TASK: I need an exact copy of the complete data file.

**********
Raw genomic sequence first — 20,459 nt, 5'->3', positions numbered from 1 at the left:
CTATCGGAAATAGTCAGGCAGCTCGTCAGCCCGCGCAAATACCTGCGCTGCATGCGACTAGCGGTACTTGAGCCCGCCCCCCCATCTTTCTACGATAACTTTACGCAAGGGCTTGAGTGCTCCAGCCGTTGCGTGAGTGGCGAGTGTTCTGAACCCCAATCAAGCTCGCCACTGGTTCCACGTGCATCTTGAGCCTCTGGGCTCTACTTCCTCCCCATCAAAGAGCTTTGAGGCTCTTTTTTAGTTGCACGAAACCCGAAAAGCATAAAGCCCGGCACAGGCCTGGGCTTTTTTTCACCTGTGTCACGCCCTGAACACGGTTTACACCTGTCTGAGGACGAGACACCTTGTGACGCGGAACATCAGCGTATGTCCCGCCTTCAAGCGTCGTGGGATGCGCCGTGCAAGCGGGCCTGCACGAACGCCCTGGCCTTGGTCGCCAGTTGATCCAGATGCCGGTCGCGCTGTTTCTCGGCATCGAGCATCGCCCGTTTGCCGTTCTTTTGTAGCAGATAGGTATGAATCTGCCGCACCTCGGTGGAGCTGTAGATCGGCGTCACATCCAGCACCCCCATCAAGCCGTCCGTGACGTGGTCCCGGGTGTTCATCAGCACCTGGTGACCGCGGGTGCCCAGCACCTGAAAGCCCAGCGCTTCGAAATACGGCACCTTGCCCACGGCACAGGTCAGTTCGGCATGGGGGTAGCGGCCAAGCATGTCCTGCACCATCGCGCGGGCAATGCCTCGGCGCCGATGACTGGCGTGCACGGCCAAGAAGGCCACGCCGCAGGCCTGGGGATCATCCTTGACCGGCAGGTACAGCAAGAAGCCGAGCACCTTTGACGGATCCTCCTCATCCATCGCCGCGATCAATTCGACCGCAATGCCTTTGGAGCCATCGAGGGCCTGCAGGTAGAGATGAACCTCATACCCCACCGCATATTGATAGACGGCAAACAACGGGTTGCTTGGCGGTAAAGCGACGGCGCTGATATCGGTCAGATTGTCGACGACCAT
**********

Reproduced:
Raw genomic sequence first — 20,459 nt, 5'->3', positions numbered from 1 at the left:
CTATCGGAAATAGTCAGGCAGCTCGTCAGCCCGCGCAAATACCTGCGCTGCATGCGACTAGCGGTACTTGAGCCCGCCCCCCCATCTTTCTACGATAACTTTACGCAAGGGCTTGAGTGCTCCAGCCGTTGCGTGAGTGGCGAGTGTTCTGAACCCCAATCAAGCTCGCCACTGGTTCCACGTGCATCTTGAGCCTCTGGGCTCTACTTCCTCCCCATCAAAGAGCTTTGAGGCTCTTTTTTAGTTGCACGAAACCCGAAAAGCATAAAGCCCGGCACAGGCCTGGGCTTTTTTTCACCTGTGTCACGCCCTGAACACGGTTTACACCTGTCTGAGGACGAGACACCTTGTGACGCGGAACATCAGCGTATGTCCCGCCTTCAAGCGTCGTGGGATGCGCCGTGCAAGCGGGCCTGCACGAACGCCCTGGCCTTGGTCGCCAGTTGATCCAGATGCCGGTCGCGCTGTTTCTCGGCATCGAGCATCGCCCGTTTGCCGTTCTTTTGTAGCAGATAGGTATGAATCTGCCGCACCTCGGTGGAGCTGTAGATCGGCGTCACATCCAGCACCCCCATCAAGCCGTCCGTGACGTGGTCCCGGGTGTTCATCAGCACCTGGTGACCGCGGGTGCCCAGCACCTGAAAGCCCAGCGCTTCGAAATACGGCACCTTGCCCACGGCACAGGTCAGTTCGGCATGGGGGTAGCGGCCAAGCATGTCCTGCACCATCGCGCGGGCAATGCCTCGGCGCCGATGACTGGCGTGCACGGCCAAGAAGGCCACGCCGCAGGCCTGGGGATCATCCTTGACCGGCAGGTACAGCAAGAAGCCGAGCACCTTTGACGGATCCTCCTCATCCATCGCCGCGATCAATTCGACCGCAATGCCTTTGGAGCCATCGAGGGCCTGCAGGTAGAGATGAACCTCATACCCCACCGCATATTGATAGACGGCAAACAACGGGTTGCTTGGCGGTAAAGCGACGGCGCTGATATCGGTCAGATTGTCGACGACCAT